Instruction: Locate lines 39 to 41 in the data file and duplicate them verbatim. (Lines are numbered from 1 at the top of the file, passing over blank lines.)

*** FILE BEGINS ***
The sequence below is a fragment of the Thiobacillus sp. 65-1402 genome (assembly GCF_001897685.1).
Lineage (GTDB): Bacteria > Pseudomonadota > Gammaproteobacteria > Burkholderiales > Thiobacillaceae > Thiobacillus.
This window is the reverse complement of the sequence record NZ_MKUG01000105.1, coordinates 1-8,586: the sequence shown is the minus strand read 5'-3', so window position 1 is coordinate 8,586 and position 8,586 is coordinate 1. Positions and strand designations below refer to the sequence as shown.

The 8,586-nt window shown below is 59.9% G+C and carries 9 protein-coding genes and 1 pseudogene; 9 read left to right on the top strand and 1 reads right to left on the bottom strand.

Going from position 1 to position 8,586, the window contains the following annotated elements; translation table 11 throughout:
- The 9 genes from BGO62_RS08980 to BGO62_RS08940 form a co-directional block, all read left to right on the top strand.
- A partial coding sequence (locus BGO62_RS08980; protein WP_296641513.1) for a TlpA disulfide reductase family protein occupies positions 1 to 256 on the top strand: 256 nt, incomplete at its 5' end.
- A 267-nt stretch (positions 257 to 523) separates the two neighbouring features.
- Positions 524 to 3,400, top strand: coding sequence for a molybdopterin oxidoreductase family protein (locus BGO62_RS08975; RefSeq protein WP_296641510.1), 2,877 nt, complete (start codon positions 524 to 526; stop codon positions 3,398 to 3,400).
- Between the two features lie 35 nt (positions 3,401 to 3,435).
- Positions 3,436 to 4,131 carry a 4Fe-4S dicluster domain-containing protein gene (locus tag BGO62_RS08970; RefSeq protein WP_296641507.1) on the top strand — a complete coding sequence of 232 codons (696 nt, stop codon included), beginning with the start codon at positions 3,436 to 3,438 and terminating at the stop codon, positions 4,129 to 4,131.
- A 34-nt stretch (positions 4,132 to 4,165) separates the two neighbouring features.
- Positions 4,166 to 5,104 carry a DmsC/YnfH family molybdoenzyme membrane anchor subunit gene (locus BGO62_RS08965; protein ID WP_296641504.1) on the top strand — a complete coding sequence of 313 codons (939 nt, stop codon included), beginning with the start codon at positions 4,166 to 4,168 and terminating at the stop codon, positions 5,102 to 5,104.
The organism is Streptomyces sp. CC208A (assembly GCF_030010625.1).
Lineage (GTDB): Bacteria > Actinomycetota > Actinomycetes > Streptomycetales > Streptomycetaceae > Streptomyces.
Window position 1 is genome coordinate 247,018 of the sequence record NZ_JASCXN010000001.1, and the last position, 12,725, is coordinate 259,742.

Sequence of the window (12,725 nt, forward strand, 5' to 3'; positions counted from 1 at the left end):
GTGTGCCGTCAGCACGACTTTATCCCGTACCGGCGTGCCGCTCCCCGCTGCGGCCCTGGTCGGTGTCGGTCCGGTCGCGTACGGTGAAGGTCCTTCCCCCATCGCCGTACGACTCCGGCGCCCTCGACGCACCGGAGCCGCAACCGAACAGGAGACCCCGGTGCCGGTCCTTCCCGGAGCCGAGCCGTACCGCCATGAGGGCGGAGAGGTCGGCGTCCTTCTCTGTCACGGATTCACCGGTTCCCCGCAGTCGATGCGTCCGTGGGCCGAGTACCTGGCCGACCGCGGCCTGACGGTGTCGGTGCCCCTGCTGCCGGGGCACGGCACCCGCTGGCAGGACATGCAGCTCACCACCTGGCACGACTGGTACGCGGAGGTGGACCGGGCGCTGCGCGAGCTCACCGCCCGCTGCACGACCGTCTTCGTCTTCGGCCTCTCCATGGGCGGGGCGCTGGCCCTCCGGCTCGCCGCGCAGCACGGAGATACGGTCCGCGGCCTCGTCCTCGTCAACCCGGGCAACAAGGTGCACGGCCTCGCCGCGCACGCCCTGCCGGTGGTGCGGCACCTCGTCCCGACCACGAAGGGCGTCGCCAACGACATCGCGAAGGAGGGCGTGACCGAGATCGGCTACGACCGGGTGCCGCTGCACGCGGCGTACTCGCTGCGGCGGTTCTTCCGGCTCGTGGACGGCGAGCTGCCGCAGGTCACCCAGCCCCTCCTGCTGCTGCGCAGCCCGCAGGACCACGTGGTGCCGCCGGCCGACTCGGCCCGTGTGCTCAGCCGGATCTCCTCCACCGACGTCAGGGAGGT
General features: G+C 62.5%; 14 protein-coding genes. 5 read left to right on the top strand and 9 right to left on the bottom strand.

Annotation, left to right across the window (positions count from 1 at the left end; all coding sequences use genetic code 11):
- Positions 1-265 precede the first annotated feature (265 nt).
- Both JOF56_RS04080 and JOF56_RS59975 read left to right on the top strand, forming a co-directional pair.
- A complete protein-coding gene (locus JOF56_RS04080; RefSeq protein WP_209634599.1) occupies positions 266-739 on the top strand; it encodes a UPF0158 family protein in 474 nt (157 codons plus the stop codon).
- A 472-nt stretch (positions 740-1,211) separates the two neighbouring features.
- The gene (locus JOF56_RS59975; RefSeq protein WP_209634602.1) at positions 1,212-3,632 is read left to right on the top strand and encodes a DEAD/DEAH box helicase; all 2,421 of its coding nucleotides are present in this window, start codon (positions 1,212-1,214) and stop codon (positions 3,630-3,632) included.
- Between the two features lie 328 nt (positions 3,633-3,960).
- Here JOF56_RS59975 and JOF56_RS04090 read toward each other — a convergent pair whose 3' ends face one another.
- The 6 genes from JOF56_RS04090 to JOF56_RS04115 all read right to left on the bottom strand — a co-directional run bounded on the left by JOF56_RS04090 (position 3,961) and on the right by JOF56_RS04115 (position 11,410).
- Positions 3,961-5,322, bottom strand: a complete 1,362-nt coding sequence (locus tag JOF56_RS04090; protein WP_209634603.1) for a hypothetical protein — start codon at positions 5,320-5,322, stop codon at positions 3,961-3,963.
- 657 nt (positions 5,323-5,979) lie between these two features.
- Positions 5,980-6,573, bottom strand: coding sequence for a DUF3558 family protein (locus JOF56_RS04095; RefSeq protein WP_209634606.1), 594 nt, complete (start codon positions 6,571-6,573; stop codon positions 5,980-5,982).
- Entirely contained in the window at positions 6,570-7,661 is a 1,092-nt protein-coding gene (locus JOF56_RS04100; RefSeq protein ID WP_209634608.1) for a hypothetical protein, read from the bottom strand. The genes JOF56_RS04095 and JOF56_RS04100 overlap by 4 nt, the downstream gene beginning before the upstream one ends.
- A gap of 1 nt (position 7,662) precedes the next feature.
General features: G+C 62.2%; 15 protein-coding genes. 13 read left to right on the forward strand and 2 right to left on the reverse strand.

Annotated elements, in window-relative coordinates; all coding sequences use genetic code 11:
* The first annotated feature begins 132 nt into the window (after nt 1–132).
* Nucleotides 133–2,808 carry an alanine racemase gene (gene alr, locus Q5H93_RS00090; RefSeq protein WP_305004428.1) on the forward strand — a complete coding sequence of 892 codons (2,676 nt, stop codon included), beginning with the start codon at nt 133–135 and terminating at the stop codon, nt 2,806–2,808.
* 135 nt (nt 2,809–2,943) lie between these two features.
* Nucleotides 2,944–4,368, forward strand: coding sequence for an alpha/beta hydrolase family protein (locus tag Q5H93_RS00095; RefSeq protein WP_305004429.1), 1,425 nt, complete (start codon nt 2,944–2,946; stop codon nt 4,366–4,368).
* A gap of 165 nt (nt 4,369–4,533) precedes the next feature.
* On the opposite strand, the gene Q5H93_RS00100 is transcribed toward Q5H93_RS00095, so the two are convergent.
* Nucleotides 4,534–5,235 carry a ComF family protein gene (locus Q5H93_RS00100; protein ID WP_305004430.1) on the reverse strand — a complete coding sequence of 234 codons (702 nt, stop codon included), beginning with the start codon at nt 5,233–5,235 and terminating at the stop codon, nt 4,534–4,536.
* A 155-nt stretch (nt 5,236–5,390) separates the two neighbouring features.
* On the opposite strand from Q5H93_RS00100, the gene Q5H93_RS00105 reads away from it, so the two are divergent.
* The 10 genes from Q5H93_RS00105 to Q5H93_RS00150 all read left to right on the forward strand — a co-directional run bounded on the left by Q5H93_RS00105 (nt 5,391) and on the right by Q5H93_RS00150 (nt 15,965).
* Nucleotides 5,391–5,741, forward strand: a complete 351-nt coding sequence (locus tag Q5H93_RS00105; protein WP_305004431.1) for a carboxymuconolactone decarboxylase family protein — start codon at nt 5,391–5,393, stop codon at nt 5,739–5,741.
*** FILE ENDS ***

* Nucleotides 2,944–4,368, forward strand: coding sequence for an alpha/beta hydrolase family protein (locus tag Q5H93_RS00095; RefSeq protein WP_305004429.1), 1,425 nt, complete (start codon nt 2,944–2,946; stop codon nt 4,366–4,368).
* A gap of 165 nt (nt 4,369–4,533) precedes the next feature.
* On the opposite strand, the gene Q5H93_RS00100 is transcribed toward Q5H93_RS00095, so the two are convergent.